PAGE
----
MADRID, SPAIN - NOVEMBER 04: Adam Lallana (L) of Liverpool FC shakes hands with his head coach Brendan Rodgers (R) after the UEFA Champions League Group B match between Real Madrid CF and Liverpool FC at Estadio Santiago Bernabeu on November 4, 2014 in Madrid, Spain. (Photo by Gonzalo Arroyo Moreno/Getty Images)It never clicked for Lallana under Rodgers (Photo by Gonzalo Arroyo Moreno/Getty Images)


For whatever reason, the belief that Rodgers had shown in Lallana when taking the decision to sign him did not translate to his tactical decisions with a particular low point coming at Old Trafford in December 2014 when he was taken off at half-time even though he had been one of Liverpool’s better performers during the first half.

Those who know him best admit that decision had been especially difficult for him to take, with his disquiet at his own predicament being outstripped only by his disappointment at Liverpool losing the game 3-0. 

That is why the faith that Klopp has shown in him has allowed Lallana to express himself in the way he had previously at Southampton. Gone is the fear that if he didn’t score or do something of similar significance in the first half he would be withdrawn early in the second. That pressure no longer exists, at least no more than it does for any other player, and although Klopp took Lallana off in his first game in charge, away to Tottenham Hotspur, that only happened after the 28-year-old had gegenpressed himself into the ground.

Tellingly, Lallana began to start and finish an increasing number of games. A turning point had been reached. “He’s shown trust and belief in me since he’s come here,” Lallana said of Klopp in recognition of the positive effect that his current manager has had on him.

There can be no question that Lallana is a Klopp player in the same way that he was a Pochettino player. In terms of his reading of when to trigger a press and his willingness to run for the benefit of others, he is a prototype of the kind of attacker that the former Borussia Dortmund manager prizes so highly.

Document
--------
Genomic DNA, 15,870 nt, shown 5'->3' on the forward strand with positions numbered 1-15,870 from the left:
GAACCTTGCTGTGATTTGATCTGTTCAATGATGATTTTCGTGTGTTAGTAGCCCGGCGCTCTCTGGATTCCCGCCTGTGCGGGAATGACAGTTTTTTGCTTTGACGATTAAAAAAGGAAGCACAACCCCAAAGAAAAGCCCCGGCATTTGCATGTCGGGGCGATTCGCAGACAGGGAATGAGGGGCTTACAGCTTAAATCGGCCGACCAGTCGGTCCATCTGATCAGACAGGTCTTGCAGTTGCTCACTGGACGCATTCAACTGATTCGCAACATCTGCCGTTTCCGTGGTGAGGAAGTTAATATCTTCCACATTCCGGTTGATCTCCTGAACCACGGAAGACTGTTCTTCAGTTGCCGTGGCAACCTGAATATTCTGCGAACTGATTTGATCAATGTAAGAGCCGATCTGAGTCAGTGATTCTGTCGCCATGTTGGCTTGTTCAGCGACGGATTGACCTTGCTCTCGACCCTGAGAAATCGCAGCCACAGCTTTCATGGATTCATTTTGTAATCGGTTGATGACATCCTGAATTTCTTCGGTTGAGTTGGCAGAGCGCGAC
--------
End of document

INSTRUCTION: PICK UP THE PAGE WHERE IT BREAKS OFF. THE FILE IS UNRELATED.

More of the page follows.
LIVERPOOL, ENGLAND - FEBRUARY 26: Liverpool manager Jurgen Klopp shares a joke with Adam Lallana during a training session ahead of their Capital One Cup final match against Manchester City at Melwood Training Ground on February 26, 2016 in Liverpool, United Kingdom. (Photo by Jan Kruger/Getty Images)There’s no doubt Lallana is a Klopp player (Photo by Jan Kruger/Getty Images)


Having operated so effectively under Pochettino, Lallana bristles at the idea that he is now fitter than he was at the start of his Liverpool career, insisting that a combination of the team being set up better and the regularity with which he is completing fixtures has allowed both his energy and his stamina to become more apparent. Again, it is about Liverpool changing for the better rather than himself but he has unquestionably been one of the chief beneficiaries of the improvements that have taken place around him.

Where Lallana has excelled is he has made the most of those enhancements, embracing a switch to a deeper midfield role to such an extent that he is now widely regarded as one of Liverpool’s – and England’s – best players with his appetite for industry making him key to the approach of both Klopp and Gareth Southgate. The process of adaptation, though, began at Southampton, it has just been accelerated and redefined at Liverpool, which is why Lallana recently dismissed suggestions that his story is one of reinvention.